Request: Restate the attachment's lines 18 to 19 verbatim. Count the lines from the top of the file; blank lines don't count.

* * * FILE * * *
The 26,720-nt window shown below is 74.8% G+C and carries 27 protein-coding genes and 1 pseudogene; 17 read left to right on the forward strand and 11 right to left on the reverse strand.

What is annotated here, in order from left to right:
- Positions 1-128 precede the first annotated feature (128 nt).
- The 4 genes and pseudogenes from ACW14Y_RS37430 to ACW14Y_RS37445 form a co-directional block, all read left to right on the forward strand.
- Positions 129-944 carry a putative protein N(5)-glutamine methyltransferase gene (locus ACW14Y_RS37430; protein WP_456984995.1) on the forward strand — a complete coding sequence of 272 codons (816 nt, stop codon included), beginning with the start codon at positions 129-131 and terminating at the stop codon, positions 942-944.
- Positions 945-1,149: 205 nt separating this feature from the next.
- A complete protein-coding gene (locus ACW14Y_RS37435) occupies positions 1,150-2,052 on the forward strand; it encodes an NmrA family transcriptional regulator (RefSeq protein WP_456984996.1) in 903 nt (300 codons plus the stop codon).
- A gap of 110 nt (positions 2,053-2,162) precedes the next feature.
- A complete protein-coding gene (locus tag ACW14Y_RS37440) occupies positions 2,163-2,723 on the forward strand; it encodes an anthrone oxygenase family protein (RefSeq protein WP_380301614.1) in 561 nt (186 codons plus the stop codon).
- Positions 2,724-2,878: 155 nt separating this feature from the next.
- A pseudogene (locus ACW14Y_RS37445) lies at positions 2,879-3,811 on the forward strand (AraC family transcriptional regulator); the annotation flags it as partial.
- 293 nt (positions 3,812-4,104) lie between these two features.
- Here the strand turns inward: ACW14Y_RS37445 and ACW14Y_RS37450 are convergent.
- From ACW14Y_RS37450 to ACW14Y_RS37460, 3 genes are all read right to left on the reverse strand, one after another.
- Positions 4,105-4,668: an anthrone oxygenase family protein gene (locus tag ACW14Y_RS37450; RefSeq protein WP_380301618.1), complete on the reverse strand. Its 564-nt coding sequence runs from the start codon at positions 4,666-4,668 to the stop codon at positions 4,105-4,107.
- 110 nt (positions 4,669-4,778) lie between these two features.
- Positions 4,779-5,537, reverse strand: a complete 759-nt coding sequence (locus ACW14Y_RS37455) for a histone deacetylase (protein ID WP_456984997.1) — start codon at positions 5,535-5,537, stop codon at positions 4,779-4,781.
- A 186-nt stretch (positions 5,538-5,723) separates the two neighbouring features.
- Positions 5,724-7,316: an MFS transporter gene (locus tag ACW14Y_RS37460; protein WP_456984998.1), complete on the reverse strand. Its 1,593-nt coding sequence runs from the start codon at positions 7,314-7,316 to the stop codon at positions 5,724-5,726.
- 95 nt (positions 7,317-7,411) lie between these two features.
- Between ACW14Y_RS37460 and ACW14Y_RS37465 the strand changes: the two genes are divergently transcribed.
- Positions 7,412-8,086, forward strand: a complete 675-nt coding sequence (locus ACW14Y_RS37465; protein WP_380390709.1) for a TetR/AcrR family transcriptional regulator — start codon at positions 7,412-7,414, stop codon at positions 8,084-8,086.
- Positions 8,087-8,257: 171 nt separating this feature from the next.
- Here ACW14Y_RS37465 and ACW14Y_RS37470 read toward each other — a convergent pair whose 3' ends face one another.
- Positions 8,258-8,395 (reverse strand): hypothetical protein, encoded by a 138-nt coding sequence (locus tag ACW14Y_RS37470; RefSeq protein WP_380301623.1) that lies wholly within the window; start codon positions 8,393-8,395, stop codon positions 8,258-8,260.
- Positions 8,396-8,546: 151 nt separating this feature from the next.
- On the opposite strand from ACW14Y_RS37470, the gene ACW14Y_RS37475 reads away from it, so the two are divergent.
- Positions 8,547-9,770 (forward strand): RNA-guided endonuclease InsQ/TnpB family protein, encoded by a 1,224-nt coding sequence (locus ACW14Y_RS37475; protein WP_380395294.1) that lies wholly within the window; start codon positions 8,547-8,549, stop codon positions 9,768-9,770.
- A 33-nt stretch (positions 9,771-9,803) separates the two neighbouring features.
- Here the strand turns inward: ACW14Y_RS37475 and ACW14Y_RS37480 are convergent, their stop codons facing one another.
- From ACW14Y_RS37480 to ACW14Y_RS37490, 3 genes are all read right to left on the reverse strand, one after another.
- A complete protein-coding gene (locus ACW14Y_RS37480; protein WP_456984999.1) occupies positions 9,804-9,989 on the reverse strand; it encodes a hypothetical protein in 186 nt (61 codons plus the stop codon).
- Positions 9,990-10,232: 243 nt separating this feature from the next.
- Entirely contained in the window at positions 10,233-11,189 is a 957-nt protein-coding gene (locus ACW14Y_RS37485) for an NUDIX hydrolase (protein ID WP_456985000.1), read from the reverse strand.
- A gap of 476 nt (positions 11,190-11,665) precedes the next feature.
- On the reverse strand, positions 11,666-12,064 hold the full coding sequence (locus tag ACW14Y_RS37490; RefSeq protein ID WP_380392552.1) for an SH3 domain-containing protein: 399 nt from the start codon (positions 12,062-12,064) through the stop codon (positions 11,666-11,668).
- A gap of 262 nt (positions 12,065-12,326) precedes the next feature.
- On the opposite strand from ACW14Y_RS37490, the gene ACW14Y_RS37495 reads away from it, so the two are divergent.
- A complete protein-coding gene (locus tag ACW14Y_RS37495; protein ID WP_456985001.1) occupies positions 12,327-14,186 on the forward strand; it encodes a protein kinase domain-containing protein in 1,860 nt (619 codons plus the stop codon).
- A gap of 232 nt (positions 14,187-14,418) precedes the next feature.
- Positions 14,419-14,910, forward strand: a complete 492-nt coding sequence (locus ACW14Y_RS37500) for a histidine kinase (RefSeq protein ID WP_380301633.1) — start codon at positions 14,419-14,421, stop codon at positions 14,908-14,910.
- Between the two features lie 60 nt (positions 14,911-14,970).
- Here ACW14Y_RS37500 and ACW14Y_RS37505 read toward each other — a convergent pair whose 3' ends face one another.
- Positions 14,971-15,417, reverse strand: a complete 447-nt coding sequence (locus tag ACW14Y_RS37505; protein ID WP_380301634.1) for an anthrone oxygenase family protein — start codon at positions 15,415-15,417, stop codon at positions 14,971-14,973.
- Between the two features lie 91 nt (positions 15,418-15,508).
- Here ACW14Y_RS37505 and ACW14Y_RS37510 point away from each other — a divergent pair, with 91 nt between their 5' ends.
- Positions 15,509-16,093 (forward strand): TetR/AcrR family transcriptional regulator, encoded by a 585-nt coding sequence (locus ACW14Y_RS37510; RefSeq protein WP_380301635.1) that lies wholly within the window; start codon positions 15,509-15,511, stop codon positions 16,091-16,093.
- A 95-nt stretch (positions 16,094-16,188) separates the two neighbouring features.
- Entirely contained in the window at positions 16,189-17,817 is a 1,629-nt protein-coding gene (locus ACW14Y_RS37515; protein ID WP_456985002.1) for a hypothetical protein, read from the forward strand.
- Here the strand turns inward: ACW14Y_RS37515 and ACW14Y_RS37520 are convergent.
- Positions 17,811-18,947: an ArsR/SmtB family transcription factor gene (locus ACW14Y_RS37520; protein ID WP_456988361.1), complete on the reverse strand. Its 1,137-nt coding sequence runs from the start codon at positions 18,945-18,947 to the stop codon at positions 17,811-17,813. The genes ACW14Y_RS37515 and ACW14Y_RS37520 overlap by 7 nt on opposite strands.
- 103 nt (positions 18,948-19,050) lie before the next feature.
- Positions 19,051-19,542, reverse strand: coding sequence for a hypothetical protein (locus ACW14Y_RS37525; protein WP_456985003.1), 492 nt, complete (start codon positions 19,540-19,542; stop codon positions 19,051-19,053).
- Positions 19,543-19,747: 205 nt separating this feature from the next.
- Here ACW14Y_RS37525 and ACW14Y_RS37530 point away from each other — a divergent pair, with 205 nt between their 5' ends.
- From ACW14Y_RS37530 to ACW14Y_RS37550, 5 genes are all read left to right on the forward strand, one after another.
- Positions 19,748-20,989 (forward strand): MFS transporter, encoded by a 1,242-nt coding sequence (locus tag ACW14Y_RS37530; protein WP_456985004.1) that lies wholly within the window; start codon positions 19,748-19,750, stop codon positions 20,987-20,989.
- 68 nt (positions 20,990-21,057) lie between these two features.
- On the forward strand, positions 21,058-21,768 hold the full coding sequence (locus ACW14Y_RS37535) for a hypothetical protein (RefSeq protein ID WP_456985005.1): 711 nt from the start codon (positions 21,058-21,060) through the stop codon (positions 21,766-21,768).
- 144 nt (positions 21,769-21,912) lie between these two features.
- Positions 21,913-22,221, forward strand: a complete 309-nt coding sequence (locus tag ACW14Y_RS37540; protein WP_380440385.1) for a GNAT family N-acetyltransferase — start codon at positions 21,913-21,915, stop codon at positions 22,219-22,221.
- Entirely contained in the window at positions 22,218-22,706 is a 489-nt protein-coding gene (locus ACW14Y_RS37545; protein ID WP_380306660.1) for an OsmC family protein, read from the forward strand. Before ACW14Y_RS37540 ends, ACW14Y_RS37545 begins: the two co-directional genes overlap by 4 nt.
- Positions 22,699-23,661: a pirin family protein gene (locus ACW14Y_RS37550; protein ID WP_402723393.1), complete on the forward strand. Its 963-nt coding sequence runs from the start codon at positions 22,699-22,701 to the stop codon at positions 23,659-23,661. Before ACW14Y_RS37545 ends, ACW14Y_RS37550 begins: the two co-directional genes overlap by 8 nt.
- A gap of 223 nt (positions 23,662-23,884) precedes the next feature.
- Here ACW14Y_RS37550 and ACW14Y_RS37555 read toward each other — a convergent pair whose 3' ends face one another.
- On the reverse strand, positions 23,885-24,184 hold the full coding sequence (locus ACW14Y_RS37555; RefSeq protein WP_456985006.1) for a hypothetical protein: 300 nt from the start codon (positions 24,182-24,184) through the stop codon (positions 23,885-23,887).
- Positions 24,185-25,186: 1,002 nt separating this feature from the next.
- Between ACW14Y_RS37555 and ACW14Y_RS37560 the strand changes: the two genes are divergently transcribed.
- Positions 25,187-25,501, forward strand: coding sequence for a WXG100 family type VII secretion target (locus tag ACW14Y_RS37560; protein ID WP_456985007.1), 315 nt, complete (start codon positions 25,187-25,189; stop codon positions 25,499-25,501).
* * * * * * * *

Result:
- A 186-nt stretch (positions 5,538-5,723) separates the two neighbouring features.
- Positions 5,724-7,316: an MFS transporter gene (locus tag ACW14Y_RS37460; protein WP_456984998.1), complete on the reverse strand. Its 1,593-nt coding sequence runs from the start codon at positions 7,314-7,316 to the stop codon at positions 5,724-5,726.